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Prospective Students
Student Information
Frequently Asked Questions
Selection Stats

Q1.What do I have to do to get into law school?
A. You need to complete at least 2 years of university, ie. 10 full course credits or the equivalence thereof, of any programme of courses leading to a degree. However, 80% of the students applying have a degree.
Q2.Is preference given to applicants with a degree?
A. No, but if you apply for admission based upon two years of university, your entire university record is taken into account. Once you have completed three years of university, ie. 15 full course credits or the equivalence thereof, some of your worst grades are dropped in the calculation of your grade point average. Universities evaluate your performance by letter grades, A+, A, B+, B etc. Each letter grade has a grade point. A+ is 4.5, A is 4, B+ is 3.5 and so on, which enables a grade point average to be calculated. To be competitive for admission to law school you need a 3.75 g.p.a.
Q3.What pre-Law university courses should I take?
A. There are no pre-requisite or preferred courses. Because your grade point average is so important, take whatever courses you're interested in, without regard to whether you think they're relevant to law school. You'll likely work hardest at courses which interest you and thereby achieve your highest g.p.a. Ask 10 law professors what pre-Law courses are a good preparation for law school and you'll get at least 7 different answers.
Q4.Should I take any available law courses as part of my pre-Law programme?
A. No, for three reasons. First, they'll not give you any idea about what your law school courses will be like. Second, they may give you a false sense of confidence at the beginning of First Year Law that you know something or a lot about an area of the law. Third, if you get into law school, from then on you'll be studying law for the rest of your life, if you stay with law as a career. Take your pre-Law opportunity to delve into other areas of interest.
Q5.What if I have a Criminal record?
A. This does not affect your admission to law school in Manitoba. However, a conviction for any offence under the Criminal Code or the Narcotic Control Act may be a disqualifying matter for the Law Society of Manitoba regarding admission to its Bar Admission programme (see Q.17). You can contact the Law Society at 942-5571.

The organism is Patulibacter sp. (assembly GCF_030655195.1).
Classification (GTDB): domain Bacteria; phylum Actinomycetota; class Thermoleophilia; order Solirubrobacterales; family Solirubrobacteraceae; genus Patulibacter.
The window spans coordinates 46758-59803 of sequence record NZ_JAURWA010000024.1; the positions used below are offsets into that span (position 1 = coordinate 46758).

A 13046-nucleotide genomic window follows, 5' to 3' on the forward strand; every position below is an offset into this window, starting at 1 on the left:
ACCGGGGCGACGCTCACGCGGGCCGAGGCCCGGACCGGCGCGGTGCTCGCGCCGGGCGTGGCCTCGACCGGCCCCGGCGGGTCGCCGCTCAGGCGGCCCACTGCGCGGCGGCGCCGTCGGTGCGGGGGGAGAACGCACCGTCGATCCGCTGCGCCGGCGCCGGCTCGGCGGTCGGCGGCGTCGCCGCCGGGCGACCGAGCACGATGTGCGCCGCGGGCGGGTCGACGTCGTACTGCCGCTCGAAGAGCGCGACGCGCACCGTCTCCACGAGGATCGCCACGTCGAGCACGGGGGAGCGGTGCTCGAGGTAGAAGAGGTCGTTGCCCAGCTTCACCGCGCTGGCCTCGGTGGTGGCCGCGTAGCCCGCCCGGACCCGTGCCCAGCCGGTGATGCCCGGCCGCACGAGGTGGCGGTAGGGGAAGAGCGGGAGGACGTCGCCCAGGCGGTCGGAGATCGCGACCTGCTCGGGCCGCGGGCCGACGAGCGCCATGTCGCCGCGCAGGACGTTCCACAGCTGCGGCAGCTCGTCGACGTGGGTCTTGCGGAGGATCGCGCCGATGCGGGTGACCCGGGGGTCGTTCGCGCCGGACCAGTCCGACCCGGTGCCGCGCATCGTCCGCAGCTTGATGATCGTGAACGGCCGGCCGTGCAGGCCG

Q6.What's the Law School Admission Test (LSAT)?
A. It's an aptitude test which all First Year applicants have to write.
Q7.When should I write the LSAT?
A. Wait until the year before you hope to gain admission to law school, because your pre-Law university courses will sharpen the reading comprehension and logical and analytical reasoning aptitudes which are tested by the Test. There are four Test writing days a year, one in February, June, October, and December. You have to arrange to write the Test several weeks before the Test writing date. You have to write the Test no later than the October Test writing date preceding the September in which you hope to gain admission to First Year Law. You should consider writing an earlier Test so that if you have a bad test day, resulting in a low score, you can re-write the Test in October.
Q8.How can I prepare for the LSAT?
A. Because it is an aptitude test, compared to a knowledge test, you can only prepare for the Test by familiarizing yourself with the format of the Test, so that you won't be surprised when you write it. It is composed of several timed segments of multiple choice questions. The LSAT Registration & Information Book, which can be acquired at the Faculty of Law General Office or the University of Manitoba Admissions Office, contains a sample test. At least do the sample test under its timed conditions. There are commercial LSAT preparation courses offered from time to time, which are advertized on university bulletin boards. Essentially, these courses offer some advice and an opportunity to write additional representative Tests. The law school neither recommends nor discourages taking these courses. They work for some people and not for others. There are books of old tests available in the University Bookstore; do not practise with tests older than three or four years, because the test format is changed every four or five years.
Q9.How many applications do you receive each year?
A. Approximately 900 - 1000.
Q10.How many applicants are admitted to First Year?
A. 101 full-time students.
Q11.How do you choose the 101 students?
A. Most of the 101 are selected solely on the basis of their university grade point average and LSAT score, weighted 50/50. It takes a 3.75 grade point average to be competitive, unless your LSAT score is very high. A few places are made available, usually to older applicants and very rarely to someone under 25, on the additional basis of a personal statement, letters of reference, and an interview.
Q12.What's the ratio of men and women in law school?
A. It varies from year to year; it's about 50-50, with some years there being a few more men than women and vice versa.